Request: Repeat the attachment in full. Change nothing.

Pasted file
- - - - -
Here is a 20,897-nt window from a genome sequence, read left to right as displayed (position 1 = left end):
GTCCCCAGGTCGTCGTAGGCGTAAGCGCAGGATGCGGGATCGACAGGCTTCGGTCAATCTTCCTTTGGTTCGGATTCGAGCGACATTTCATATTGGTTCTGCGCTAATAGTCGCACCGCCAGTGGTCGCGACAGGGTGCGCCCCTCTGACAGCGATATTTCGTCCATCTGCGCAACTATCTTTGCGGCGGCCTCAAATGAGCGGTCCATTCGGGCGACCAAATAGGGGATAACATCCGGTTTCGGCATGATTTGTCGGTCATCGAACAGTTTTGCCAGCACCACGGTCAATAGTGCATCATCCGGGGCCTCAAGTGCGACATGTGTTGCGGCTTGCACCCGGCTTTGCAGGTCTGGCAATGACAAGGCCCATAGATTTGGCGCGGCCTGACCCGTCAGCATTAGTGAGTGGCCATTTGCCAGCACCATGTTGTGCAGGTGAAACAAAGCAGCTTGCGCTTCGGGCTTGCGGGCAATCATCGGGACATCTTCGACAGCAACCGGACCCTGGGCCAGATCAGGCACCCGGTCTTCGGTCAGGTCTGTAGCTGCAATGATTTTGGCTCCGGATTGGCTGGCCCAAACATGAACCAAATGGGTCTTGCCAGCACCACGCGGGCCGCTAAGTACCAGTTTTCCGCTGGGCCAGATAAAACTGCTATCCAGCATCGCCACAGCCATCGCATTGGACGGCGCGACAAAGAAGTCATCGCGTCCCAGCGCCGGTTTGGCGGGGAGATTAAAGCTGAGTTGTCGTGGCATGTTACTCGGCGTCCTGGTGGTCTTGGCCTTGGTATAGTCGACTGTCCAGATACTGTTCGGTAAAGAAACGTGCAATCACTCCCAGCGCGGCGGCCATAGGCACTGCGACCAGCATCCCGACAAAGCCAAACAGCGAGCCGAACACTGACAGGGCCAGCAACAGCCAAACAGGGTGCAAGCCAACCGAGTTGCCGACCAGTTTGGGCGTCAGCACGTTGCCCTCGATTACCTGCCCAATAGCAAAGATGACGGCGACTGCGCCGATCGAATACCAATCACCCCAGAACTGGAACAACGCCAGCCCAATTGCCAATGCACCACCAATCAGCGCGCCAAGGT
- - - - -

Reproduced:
Here is a 20,897-nt window from a genome sequence, read left to right as displayed (position 1 = left end):
GTCCCCAGGTCGTCGTAGGCGTAAGCGCAGGATGCGGGATCGACAGGCTTCGGTCAATCTTCCTTTGGTTCGGATTCGAGCGACATTTCATATTGGTTCTGCGCTAATAGTCGCACCGCCAGTGGTCGCGACAGGGTGCGCCCCTCTGACAGCGATATTTCGTCCATCTGCGCAACTATCTTTGCGGCGGCCTCAAATGAGCGGTCCATTCGGGCGACCAAATAGGGGATAACATCCGGTTTCGGCATGATTTGTCGGTCATCGAACAGTTTTGCCAGCACCACGGTCAATAGTGCATCATCCGGGGCCTCAAGTGCGACATGTGTTGCGGCTTGCACCCGGCTTTGCAGGTCTGGCAATGACAAGGCCCATAGATTTGGCGCGGCCTGACCCGTCAGCATTAGTGAGTGGCCATTTGCCAGCACCATGTTGTGCAGGTGAAACAAAGCAGCTTGCGCTTCGGGCTTGCGGGCAATCATCGGGACATCTTCGACAGCAACCGGACCCTGGGCCAGATCAGGCACCCGGTCTTCGGTCAGGTCTGTAGCTGCAATGATTTTGGCTCCGGATTGGCTGGCCCAAACATGAACCAAATGGGTCTTGCCAGCACCACGCGGGCCGCTAAGTACCAGTTTTCCGCTGGGCCAGATAAAACTGCTATCCAGCATCGCCACAGCCATCGCATTGGACGGCGCGACAAAGAAGTCATCGCGTCCCAGCGCCGGTTTGGCGGGGAGATTAAAGCTGAGTTGTCGTGGCATGTTACTCGGCGTCCTGGTGGTCTTGGCCTTGGTATAGTCGACTGTCCAGATACTGTTCGGTAAAGAAACGTGCAATCACTCCCAGCGCGGCGGCCATAGGCACTGCGACCAGCATCCCGACAAAGCCAAACAGCGAGCCGAACACTGACAGGGCCAGCAACAGCCAAACAGGGTGCAAGCCAACCGAGTTGCCGACCAGTTTGGGCGTCAGCACGTTGCCCTCGATTACCTGCCCAATAGCAAAGATGACGGCGACTGCGCCGATCGAATACCAATCACCCCAGAACTGGAACAACGCCAGCCCAATTGCCAATGCACCACCAATCAGCGCGCCAAGGT